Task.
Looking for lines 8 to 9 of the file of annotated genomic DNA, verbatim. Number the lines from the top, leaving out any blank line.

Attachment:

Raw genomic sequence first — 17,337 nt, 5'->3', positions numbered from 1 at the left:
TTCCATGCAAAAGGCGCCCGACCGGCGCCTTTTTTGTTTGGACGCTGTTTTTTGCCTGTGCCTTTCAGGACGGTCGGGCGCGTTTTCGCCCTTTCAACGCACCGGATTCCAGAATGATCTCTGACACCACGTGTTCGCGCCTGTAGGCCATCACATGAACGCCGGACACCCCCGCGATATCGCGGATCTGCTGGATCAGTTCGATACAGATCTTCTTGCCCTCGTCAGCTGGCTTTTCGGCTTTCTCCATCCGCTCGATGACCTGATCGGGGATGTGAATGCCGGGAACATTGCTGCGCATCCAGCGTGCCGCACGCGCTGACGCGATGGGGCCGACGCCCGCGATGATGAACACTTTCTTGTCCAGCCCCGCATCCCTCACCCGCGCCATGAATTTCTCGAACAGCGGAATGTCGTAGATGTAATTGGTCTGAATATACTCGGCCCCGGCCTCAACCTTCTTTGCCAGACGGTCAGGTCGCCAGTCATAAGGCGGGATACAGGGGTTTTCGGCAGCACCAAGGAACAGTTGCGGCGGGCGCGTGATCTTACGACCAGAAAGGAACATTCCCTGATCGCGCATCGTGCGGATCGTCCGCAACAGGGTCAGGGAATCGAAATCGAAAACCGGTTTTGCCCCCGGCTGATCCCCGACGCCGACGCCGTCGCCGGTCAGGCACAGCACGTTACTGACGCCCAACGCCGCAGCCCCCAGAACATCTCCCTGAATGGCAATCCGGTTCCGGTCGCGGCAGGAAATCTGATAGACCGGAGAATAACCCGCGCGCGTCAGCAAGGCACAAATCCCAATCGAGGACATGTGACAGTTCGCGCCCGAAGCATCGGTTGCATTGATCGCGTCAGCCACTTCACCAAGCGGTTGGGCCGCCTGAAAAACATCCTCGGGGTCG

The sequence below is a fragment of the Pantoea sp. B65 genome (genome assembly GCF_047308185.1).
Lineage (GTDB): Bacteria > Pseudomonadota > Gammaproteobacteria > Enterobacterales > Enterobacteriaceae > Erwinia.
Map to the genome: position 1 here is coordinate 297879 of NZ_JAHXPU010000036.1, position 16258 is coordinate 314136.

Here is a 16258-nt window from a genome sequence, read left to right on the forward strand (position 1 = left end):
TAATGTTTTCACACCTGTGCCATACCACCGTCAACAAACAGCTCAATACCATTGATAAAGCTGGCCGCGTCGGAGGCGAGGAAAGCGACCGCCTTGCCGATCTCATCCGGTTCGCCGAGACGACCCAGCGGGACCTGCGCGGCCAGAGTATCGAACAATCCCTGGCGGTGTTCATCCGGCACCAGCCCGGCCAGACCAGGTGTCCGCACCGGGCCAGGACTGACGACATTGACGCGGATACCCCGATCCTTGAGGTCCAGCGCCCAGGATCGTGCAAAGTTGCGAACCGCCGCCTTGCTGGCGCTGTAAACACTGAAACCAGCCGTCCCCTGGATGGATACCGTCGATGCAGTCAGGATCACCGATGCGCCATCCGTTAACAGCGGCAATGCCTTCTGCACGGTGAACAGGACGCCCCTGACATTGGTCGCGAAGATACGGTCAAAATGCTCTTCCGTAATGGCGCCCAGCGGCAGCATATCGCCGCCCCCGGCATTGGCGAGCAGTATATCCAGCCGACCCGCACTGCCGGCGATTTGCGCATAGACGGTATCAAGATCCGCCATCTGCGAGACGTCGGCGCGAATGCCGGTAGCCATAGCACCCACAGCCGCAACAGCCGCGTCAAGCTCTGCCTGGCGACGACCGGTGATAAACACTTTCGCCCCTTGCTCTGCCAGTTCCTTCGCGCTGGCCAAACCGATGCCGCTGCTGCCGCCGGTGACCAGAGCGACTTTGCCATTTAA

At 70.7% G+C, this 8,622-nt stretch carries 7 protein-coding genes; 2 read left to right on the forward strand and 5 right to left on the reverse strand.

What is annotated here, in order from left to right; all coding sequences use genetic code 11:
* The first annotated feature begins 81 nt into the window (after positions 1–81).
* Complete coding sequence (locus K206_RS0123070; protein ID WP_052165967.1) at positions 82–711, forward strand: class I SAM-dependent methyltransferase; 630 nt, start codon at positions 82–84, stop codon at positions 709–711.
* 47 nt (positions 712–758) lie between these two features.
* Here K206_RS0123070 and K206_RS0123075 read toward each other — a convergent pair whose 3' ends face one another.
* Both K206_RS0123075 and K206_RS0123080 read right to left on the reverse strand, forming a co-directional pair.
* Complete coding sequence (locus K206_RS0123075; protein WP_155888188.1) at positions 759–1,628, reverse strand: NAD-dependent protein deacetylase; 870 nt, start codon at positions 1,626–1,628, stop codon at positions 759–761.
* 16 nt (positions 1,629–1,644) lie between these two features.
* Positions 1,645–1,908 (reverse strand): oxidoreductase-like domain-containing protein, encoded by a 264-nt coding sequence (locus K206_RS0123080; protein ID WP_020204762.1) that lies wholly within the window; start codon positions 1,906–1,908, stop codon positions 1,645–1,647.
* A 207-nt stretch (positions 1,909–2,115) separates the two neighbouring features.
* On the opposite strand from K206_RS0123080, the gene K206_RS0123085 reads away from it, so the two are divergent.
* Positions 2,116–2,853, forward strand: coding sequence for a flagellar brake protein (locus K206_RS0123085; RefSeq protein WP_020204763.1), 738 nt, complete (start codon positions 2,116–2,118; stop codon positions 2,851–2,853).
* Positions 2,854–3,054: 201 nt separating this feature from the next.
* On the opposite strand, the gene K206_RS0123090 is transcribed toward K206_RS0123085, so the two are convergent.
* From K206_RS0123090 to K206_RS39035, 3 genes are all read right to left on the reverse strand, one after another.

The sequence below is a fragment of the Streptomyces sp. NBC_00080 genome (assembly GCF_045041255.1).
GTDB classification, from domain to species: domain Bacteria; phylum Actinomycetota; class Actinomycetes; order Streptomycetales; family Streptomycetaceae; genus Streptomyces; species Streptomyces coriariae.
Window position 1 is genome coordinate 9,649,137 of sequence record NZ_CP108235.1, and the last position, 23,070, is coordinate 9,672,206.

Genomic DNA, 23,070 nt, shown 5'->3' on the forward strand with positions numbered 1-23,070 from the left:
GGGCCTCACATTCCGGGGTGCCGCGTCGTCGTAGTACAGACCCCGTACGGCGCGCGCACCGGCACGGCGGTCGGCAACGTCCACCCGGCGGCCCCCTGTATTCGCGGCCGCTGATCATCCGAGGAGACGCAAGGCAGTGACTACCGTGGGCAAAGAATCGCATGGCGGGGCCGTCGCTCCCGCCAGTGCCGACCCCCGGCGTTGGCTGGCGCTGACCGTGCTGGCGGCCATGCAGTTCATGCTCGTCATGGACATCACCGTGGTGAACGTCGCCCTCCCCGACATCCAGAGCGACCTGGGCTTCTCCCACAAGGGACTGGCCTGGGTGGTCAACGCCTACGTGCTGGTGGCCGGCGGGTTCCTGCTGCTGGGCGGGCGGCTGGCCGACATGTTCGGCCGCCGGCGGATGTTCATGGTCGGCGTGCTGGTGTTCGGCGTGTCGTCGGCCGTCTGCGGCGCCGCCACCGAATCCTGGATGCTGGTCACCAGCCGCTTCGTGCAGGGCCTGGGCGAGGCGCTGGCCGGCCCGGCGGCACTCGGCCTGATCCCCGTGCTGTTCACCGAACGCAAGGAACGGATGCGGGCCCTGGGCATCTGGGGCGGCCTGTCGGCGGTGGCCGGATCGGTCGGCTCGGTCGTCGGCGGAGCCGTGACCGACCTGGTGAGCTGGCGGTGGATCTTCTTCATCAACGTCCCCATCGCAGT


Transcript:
At 70.7% G+C, this 8,622-nt stretch carries 7 protein-coding genes; 2 read left to right on the forward strand and 5 right to left on the reverse strand.

What is annotated here, in order from left to right; all coding sequences use genetic code 11: